In a society where virtually everything is accessed, however, what happens to the personal pride, obligation, and commitment that go with ownership? And what of self-sufficiency? Being propertied goes hand in hand with being independent. Property is the means by which we gain a sense of personal autonomy in the world. When we access the means of our existence, we become far more reliant on others. While we become more connected and interdependent, do we risk at the same time becoming less self-sufficient and more vulnerable?

The shift in the structuring of human relationships from ownership to access appears to invite a trade-off of sorts whose outcome is far from certain. Will we liberate ourselves from our possessions, only to lose a sense of obligation to the things we fashion and use? Will we become more embedded in networks of relationships, only to become more dependent on powerful networks of corporate suppliers?

These questions become even more important when it comes to the temporizing of living arrangements. Again, in The Age of Access, space gives way to time, and human attention becomes more scarce and coveted than physical location. Place, which for so long provided context and helped characterize a person's very being in the world, is less relevant in today's high-speed, highly mobile society.

While Rifkin's arguments and concerns are well-intended and have merit, they surely represent a worst-case scenario and fail to take into account the adaptability of the human species to keep itself free and remain a social being. (Surely there must have been a cave dweller that foresaw nothing but disaster upon the discovery of fire and the invention of the wheel.) Over the millennia humans have adapted to their changing environment and seem now to be better off as a whole than ever before. In the end, Rifkin is probably correct: human interaction is changing and will most likely continue to change, and businesses are causing people to become unpropertied. The real question is one of impact. Will the governments keep industry in check and stop a scenario reminiscent of the movie Rollerball or a Gibsonian nightmare, or will society evolve into one in which communities and relationships are created in different ways? One would suspect the latter, while keeping an eye out to avoid the former.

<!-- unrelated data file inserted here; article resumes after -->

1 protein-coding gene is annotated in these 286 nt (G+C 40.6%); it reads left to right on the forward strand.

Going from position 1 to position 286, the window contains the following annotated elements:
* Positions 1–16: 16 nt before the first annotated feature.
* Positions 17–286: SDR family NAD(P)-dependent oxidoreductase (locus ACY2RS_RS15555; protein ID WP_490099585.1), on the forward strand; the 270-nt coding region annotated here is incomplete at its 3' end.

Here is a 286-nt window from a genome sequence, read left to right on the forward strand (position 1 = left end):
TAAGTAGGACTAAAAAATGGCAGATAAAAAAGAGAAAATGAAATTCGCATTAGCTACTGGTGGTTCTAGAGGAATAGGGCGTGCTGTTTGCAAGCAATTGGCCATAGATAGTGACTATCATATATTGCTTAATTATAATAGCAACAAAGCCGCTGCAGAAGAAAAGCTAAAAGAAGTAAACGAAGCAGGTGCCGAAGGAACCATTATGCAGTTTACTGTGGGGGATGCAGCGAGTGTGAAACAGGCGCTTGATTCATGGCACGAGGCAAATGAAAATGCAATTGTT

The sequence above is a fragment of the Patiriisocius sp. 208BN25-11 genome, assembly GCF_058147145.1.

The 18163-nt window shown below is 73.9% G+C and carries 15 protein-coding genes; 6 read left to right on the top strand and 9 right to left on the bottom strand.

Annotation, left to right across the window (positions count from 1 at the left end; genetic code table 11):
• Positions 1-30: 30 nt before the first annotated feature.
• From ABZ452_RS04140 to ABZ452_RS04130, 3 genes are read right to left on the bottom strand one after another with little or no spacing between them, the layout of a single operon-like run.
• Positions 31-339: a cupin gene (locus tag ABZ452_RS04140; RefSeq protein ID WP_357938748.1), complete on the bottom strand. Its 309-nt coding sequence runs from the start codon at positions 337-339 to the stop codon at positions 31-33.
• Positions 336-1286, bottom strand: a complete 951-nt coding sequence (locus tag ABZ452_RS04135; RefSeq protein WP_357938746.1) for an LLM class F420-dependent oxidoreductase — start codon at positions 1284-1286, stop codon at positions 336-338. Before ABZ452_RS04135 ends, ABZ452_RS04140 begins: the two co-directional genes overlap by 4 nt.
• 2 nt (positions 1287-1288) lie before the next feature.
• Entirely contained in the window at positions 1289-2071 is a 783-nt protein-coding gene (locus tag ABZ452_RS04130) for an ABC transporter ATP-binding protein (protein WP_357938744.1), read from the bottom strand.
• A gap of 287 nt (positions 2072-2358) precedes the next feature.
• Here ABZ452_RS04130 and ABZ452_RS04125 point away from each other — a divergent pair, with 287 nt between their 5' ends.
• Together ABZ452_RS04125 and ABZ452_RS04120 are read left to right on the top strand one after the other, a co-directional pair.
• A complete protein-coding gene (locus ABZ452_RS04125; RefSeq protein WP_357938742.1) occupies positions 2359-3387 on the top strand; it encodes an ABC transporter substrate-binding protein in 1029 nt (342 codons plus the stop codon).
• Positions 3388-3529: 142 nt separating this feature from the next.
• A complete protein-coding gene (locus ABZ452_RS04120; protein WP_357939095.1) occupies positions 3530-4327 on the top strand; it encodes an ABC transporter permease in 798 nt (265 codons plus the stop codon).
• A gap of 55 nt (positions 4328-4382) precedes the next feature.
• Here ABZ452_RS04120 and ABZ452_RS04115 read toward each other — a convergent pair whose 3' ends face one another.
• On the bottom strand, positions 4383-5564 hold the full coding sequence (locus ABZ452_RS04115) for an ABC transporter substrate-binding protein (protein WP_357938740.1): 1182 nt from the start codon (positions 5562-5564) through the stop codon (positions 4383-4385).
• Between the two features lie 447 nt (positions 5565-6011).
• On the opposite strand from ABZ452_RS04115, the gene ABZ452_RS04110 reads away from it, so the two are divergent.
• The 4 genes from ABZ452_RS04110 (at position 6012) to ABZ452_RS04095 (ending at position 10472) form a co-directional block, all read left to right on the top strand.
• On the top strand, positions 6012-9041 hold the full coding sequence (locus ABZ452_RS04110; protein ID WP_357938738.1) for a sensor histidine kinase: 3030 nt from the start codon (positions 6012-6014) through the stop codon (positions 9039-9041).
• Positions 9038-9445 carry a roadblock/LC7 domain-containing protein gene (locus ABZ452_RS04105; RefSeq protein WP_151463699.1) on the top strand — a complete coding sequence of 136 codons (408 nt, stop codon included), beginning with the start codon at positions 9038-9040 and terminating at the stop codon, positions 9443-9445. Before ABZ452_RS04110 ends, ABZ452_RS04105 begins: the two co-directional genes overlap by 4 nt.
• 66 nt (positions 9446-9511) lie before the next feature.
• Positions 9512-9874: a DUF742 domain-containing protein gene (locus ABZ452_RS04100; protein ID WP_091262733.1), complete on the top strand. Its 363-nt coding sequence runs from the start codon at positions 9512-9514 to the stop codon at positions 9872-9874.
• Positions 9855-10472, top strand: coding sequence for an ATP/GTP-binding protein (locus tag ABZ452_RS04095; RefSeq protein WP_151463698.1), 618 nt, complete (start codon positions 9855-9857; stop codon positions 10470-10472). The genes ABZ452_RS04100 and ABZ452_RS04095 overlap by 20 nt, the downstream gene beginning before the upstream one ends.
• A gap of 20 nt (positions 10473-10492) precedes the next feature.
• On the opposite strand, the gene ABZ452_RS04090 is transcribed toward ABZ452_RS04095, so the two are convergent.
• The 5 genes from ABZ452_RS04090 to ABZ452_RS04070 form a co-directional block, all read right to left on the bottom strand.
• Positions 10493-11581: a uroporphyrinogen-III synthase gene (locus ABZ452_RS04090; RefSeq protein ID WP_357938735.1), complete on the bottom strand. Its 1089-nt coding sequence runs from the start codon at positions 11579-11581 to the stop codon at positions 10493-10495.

Consequences Rifkin has warned us of in the past have failed to materialize over society in general (the Time Wars scenario of computers basically ruining people's circadian rhythms and certain doomsday predictions is the one that has played itself out to a significant extent), but his work is unfailingly well-researched, intelligent, and an accurate description of the status quo. His worries about the future remind us of the slippery slope of dehumanization, a very necessary task for those concerned with society's future.

Postscript: Well after this book was written, on June 22, 2000, Microsoft announced it would transform its entire software strategy to an internet-based, subscription-enabled access model. While the full implementation is a few years away, and Sun and Oracle have been mentioning this kind of thing for some time, if the plan germinates the "propertied" aspect of software usage will have gone the way of the Monsanto seed.

--Douglas W. Frye, Ph.D. Candidate at George Mason University's Institute of Public Policy